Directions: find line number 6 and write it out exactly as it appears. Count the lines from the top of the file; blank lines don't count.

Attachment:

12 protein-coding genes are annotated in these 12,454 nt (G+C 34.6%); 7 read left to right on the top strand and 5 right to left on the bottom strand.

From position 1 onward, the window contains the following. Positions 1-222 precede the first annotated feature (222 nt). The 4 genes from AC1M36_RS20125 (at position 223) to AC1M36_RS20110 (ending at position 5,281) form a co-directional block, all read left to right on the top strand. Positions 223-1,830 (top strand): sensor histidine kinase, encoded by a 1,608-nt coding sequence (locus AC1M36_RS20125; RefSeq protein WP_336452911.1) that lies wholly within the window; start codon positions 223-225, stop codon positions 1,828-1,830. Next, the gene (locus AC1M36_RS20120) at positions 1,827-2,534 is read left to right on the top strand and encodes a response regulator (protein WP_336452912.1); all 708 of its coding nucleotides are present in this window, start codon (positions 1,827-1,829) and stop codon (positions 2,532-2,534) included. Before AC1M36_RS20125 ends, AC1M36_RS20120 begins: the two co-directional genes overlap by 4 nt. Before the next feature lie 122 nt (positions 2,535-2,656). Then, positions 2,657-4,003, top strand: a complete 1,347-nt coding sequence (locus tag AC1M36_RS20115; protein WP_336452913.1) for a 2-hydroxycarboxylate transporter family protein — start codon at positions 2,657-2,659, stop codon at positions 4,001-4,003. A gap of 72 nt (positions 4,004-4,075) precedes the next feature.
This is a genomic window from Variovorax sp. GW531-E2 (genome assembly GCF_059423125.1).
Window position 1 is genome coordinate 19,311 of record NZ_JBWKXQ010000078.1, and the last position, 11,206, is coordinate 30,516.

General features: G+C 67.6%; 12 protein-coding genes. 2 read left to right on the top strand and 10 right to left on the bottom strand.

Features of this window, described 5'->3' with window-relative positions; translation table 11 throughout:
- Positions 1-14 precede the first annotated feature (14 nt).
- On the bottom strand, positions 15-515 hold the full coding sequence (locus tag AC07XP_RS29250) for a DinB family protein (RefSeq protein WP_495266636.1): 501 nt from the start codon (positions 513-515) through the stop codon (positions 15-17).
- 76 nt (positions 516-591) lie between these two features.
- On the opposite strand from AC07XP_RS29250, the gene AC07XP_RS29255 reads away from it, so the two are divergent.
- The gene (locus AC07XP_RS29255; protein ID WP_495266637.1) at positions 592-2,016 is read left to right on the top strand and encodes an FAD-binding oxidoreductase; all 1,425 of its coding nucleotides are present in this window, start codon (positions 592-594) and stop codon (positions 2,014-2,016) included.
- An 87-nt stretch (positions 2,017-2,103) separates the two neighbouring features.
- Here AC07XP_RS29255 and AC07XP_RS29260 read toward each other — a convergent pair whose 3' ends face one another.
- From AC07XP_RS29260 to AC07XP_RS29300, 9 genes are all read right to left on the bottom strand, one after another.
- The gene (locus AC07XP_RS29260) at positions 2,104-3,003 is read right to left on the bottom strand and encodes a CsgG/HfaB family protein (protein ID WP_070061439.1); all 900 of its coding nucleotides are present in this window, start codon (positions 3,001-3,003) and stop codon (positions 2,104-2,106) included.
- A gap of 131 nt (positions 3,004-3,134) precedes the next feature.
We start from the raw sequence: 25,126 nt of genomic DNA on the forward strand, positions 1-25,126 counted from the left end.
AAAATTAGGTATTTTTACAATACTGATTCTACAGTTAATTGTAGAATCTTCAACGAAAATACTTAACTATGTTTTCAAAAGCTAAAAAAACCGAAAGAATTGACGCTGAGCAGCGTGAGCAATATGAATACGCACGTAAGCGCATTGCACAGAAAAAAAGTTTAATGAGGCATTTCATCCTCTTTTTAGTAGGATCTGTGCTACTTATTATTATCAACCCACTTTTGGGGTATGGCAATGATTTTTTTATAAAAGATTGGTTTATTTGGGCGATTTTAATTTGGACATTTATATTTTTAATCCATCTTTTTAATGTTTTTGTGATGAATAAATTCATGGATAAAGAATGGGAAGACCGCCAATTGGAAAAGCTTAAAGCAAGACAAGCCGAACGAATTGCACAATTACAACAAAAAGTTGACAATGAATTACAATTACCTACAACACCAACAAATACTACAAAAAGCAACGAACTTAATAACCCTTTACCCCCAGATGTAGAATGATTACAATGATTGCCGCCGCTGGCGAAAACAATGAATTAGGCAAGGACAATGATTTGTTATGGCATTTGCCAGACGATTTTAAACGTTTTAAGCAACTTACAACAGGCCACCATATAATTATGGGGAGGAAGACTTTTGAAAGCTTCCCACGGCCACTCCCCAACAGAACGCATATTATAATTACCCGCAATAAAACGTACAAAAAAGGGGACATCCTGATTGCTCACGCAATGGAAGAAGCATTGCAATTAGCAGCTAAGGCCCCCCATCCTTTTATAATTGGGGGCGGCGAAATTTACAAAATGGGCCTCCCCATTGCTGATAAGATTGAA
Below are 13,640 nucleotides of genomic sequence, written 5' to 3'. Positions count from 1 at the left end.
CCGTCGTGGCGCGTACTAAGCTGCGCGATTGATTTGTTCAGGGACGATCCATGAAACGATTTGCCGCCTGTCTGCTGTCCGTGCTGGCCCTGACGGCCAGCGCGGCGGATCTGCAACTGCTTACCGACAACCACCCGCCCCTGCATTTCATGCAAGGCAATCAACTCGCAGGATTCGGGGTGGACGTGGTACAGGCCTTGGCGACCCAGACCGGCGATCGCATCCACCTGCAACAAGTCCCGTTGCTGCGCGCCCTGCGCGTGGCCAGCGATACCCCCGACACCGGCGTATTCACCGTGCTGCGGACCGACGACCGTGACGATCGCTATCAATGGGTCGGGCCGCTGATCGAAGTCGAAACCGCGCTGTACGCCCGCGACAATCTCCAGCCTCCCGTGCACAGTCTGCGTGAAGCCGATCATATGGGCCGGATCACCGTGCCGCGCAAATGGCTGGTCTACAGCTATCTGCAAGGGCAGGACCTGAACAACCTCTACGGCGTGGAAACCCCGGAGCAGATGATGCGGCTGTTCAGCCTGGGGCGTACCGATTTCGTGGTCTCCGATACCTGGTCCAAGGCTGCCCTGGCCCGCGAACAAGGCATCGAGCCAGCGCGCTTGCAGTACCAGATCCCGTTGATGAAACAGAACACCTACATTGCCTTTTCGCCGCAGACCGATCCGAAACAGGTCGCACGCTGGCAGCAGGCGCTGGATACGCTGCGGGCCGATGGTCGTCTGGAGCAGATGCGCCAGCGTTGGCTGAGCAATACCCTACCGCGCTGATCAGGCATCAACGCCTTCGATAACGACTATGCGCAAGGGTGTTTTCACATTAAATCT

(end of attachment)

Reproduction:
Features of this window, described 5'->3' with window-relative positions; translation table 11 throughout: